Farmers Urged to Limit Manure Spreading, Warned of Risky Runoff Conditions

February 21, 2007
Pat Sutter, Dane County Conservationist, 608/224-3730 Joanne Haas, Office of the County Executive, 608/267-
Land & Water Resources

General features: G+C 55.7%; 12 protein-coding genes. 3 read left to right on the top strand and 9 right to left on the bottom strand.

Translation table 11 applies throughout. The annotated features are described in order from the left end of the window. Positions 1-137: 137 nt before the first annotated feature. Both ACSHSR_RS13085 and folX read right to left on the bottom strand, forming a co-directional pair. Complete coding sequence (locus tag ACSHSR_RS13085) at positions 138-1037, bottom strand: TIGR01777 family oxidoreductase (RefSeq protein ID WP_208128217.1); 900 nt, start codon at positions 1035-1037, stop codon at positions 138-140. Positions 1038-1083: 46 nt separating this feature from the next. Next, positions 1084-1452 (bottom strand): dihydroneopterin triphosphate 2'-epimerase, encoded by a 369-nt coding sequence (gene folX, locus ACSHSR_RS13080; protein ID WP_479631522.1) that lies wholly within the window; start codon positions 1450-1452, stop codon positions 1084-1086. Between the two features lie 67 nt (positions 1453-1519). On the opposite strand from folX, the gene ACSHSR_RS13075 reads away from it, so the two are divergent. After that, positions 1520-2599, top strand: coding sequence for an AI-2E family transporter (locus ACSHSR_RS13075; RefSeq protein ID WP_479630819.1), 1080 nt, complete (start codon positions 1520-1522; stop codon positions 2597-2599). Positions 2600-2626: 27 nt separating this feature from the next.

This week’s warmer temperatures coupled with snow-covered frozen ground are prime conditions for damaging manure runoffs, prompting Dane County Executive Kathleen Falk to remind area farmers of the new county ordinance developed after the fish-killing spills two years ago. “Many will remember the winter liquid manure spills a couple of winters ago. They caused fish kills and dumped phosphorus into Lake Mendota and the Sugar River,” Falk said. “I, along with the Dane County Board, immediately jumped into gear to do our best to prevent future spills. The result was the ordinance. “This is a brand new law – the first spring it is in effect. We had fantastic cooperation from our farmers as we went through the process of studying the issue that led to the creation of the ordinance,” Falk said. “Now it is time to remind our farmers about the risky conditions and the new regulations designed to help them keep their farms successful and the environment protected.” Dane County Ordinance (s) 14.18 requires producers to have in place a plan, approved by the Dane County Land and Water Resources Department, for spreading liquid/pumpable manure on frozen or snow-covered ground. The melting snow cannot filter the manure into the frozen ground, meaning manure spread atop snow can drain into nearby streams and lakes. Manure can kill fish or contribute to excessive weeds later in the year. Winter-spreading plans identify cropland fields considered lowest risk for runoff and able to protect environmentally sensitive areas. Land slope, maximum application rates, existing conservation practices and an emergency action plan are included in plans. A University of Wisconsin-Extension fact sheet on manure spreading is attached. For more information, contact Pat Sutter, Dane County Conservationist, 608-224-3730. # # #